Today in 1660, Charles II, the King of England, ordered the Council of Foreign Plantations to convert slaves and indentured servants to Christianity.
Today in 1912, the Girl Guides (aka the Girl Scouts) was formed in Savannah, Georgia by Juliette Gordon Low.
Today in 1933, President Franklin Delano Roosevelt conducted his first "fireside chat."
Today in 1969, the Apollo Nine astronauts splashed down, ending a mission that included the successful testing of the Lunar Module.
Today in 1980, a jury found John Wayne Gacy guilty of murdering 33 in Chicago. It took them less then two-hours to come to the decision, which resulted in his receiving the death penalty.
Today in 1989, the World Wide Web was first proposed by Tim Berners-Lee. While we use the terms “Internet” and “web” interchangeably, they actually refer to different things. The Internet is the global network of computers that are able to communicate with one another (and it actually dates back to the military’s ARPANET, which was first developed in the 60s). The web? That’s the public’s main way of accessing the network.
Today in 1991, the Exxon Corporation agreed to pay a $100-million criminal fine and more than $900-million in civil damages in the aftermath of the Exxon Valdez oil spill. However, the deal fell apart when the Alaska House rejected it.
Today in 2003, a report in the journal "Nature" reported that scientists had found 350,000-year-old human footprints in Italy. The 56 prints were made by three early, upright-walking humans who were descending the side of a volcano.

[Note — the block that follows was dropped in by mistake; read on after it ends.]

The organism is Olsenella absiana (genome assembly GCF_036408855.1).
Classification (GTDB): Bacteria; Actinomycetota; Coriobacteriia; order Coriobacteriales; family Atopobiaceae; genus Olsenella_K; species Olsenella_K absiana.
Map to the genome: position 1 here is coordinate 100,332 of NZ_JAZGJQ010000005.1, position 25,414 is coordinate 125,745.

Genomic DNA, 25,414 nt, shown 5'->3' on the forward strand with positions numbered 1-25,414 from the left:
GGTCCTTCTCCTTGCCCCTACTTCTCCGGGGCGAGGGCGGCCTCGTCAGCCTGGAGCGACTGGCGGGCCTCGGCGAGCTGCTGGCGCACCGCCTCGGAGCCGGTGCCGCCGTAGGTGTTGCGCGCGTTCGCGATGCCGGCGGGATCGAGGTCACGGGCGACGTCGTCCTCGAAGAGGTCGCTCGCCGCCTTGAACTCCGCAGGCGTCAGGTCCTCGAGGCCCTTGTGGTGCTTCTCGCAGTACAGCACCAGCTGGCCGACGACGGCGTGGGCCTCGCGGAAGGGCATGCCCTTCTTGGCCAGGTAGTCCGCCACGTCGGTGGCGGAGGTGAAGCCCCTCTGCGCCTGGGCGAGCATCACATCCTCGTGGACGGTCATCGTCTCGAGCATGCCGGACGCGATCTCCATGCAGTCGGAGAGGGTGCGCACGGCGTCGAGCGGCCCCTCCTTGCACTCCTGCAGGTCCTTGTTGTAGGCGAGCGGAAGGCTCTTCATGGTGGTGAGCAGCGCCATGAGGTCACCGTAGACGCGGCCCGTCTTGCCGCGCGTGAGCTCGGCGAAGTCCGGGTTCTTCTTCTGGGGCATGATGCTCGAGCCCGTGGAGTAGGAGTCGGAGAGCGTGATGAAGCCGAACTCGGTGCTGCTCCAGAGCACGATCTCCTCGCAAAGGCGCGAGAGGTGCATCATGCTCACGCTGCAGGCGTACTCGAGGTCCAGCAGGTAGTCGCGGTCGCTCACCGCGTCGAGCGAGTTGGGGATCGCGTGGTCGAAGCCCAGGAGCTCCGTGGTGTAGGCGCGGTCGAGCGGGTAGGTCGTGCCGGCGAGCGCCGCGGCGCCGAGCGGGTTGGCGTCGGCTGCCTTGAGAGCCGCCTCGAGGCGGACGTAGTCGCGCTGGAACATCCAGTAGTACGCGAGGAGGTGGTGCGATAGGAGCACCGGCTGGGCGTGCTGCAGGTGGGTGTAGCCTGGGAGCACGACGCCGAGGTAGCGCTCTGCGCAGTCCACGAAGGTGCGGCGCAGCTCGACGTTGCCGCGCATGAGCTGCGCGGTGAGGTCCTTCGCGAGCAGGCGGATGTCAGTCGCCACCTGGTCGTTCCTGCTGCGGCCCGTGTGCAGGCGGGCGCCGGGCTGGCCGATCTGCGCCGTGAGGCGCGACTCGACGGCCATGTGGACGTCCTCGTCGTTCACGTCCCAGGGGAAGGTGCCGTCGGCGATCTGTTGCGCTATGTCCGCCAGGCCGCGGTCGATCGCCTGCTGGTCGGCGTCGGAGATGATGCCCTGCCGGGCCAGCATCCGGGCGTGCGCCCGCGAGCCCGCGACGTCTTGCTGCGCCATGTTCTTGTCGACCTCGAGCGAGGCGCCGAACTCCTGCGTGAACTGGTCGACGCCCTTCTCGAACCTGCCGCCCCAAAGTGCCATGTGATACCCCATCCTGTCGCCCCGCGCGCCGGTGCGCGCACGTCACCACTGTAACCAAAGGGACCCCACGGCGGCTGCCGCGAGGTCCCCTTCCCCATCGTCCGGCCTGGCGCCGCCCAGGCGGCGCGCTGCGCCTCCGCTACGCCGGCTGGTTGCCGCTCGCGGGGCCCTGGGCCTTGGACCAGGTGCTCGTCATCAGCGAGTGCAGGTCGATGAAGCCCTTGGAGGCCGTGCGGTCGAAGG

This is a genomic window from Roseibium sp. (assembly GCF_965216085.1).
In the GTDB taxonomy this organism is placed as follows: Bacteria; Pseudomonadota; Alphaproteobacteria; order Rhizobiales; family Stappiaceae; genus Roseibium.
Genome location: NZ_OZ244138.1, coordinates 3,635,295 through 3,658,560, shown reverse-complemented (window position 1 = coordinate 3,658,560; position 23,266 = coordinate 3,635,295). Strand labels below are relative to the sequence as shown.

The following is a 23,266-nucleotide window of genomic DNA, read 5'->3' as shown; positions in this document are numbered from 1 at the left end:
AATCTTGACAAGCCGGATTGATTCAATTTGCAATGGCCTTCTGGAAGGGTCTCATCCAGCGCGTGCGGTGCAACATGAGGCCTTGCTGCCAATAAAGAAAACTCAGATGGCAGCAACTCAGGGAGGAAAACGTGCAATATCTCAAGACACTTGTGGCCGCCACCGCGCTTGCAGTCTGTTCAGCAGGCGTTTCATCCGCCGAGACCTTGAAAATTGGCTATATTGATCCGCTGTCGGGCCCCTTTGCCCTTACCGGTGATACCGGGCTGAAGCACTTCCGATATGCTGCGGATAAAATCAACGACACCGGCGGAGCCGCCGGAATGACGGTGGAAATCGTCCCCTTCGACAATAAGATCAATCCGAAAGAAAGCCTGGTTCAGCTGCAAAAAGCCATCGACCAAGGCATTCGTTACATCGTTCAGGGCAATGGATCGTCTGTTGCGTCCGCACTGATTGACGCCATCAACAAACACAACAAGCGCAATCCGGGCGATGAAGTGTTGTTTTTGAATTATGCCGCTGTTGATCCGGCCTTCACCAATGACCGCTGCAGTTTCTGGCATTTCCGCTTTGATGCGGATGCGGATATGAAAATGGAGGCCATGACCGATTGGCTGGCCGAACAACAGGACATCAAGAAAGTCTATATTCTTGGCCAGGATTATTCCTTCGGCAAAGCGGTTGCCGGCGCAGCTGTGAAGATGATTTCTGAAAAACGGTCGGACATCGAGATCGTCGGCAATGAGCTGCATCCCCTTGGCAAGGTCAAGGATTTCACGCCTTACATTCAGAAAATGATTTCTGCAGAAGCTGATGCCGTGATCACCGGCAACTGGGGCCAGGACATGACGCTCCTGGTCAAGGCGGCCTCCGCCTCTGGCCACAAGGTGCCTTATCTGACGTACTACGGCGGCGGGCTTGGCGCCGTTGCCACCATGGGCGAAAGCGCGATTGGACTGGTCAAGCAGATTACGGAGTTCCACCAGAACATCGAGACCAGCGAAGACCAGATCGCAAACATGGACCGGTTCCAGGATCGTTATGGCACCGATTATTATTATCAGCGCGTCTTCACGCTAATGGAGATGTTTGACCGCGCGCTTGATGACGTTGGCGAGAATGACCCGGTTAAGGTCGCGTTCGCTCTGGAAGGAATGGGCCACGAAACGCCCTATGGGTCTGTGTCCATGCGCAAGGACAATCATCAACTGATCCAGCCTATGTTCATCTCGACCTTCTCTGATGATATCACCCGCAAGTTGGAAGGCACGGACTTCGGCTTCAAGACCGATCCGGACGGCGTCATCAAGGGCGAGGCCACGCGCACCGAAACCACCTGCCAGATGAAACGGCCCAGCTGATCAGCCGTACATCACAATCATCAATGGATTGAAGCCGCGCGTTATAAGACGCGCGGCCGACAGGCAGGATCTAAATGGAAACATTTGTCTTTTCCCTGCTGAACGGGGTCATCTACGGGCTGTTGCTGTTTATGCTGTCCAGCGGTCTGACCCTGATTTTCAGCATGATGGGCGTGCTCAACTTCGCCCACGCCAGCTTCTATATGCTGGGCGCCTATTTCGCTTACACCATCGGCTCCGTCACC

Today in 2003, Elizabeth Smart was found after having been missing for nine-months.
Today in 2006, construction began on the memorial and museum to commemorate the victims of the 9/11 attacks. The site now features two reflecting pools surrounded by trees where the towers once stood with 2,900 names of people who died there.
Today in 2009, the Obama administration announced it would abandon the Bush administration’s term of ‘enemy combatant’ for the prisoners at Guantánamo Bay.
Today in 2011, a reactor at Japan’s Fukushima Daiichi nuclear power plant melted down and exploded, releasing radioactivity into the atmosphere a day after Japan's 9.0-magnitude earthquake.
Today in 2014, eight people were killed, 70 were injured, and two buildings were leveled by a gas explosion in East Harlem, New York.